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Civil Conversation Circles

In a world with a shortage of civil discourse, we have reduced talking to talking at people. There is a binary process where we say yes or no, turn on or off, incude or exclude people. This leads to thinking in limited ways about choices we face. In fact, I think we end up dependent on those we perceive to be in charge to make decisions on our behalf. This is happening in education as we try to figure out how to get students back in class. As I listen to politicians, educationalists, teachers, parents, etc., what impresses me is we have limited our choices to re-opening schools completly, often without adequate resources and human capacity. or some form of remote learning, as if these are the only two choices. Other choices e.g. home school seem to be excluded, understood as marginal.

Quite a few years, I introduced daily conversation circles. We used them to clarify from my perspective, Also, students shared what they wanted. At the beginning of the school year, each student introduced themselves. It seems small, but this often goes unattended in groups, regardless of where they exist. In my experience, each student, humans in general, want a voice in their learning and work; a voice often cancelled.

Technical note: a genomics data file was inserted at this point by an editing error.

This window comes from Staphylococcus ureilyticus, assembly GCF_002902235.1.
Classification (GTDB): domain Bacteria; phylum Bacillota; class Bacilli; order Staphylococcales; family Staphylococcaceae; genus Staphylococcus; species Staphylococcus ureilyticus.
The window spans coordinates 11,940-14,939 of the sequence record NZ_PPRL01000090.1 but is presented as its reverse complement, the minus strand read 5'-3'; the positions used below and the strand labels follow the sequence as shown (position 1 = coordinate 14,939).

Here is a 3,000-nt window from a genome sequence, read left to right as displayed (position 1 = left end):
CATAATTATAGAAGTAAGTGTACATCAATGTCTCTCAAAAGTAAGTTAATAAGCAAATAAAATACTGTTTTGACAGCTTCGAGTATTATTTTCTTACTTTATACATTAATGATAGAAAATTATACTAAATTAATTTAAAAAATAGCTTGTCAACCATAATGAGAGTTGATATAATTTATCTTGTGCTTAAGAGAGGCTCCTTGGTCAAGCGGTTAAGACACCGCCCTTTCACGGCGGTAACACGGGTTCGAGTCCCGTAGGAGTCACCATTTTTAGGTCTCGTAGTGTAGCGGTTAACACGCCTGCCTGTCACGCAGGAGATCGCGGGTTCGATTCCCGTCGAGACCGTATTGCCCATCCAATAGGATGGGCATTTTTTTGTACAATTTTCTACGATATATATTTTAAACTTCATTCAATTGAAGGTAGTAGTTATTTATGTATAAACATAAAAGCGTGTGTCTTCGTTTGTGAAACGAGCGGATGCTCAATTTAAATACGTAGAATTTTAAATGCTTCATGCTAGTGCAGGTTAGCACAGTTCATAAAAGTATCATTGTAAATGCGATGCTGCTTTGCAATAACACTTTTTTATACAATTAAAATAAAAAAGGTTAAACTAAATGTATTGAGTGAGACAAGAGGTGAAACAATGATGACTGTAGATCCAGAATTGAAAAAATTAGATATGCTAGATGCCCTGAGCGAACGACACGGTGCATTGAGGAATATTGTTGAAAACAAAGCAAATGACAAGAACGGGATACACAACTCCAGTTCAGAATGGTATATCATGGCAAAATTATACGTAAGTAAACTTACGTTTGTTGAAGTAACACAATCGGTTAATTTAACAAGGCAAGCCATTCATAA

In our conversation circles, we used a ‘talking stick.’ The person with the ‘talking stick’ is the speaker and others listen. The ‘talking stick’ was a gift from a parent who was a member of a First Nation. It had some traditional meaning attached to its design. In an era of digital technologies, the talking stick reinforces a civilty of face-to-face conversation which we increasingly need in our world.

In our small school, parents played an integral role, including and not limited to meaningful teaching in the classroom, teaching complementary courses, teaching at home, etc. I shared about our small school in a post called Soul’s Choice, so won’t add more here. My experience and research suggests, after Kindergarten, parents and teachers are somehow on a different team. But, as one teacher proposed, “We share something; the love of a child.” In bringing children back together, we need to hear from two essential voices, often excluded from the conversation about teaching, parents and teachers.

The following is a poem that rattled around for a few days. It might be a bit rought around the edges, but I thought it needed to see the light of day.

Reducing to binary,

Simplifying choice–

0 or 1,

Silencing others.

Inserting ‘and’ in conversations,

Accepting ambiguity–

Listening with one’s heart,

(In)forming community.

Embracing each child,

Loving without conditions–

Parent and teacher raison d’être,

Centring our calling.

Educating,

Sharing purpose–

Making whole,

Caring and healing together.

The picture is the talking stick, which I still have. The following is a short description of the symbolism of the talking stick. The wood is driftwood which came from a local lake and reflects nature’s contributions to conversation circles. Someone carved a bear head into the top of the stick. In some traditions, the bear symbolizes courage, freedom, and power. The feather is from a hawk. Hawks are visionary and guide the person. The coloured ribbons represent the four directions in the circle. The parent attached a medicine bag. The medicine bag heals, guides and protects, and has materials or objects of value to its carrier.

The Establishment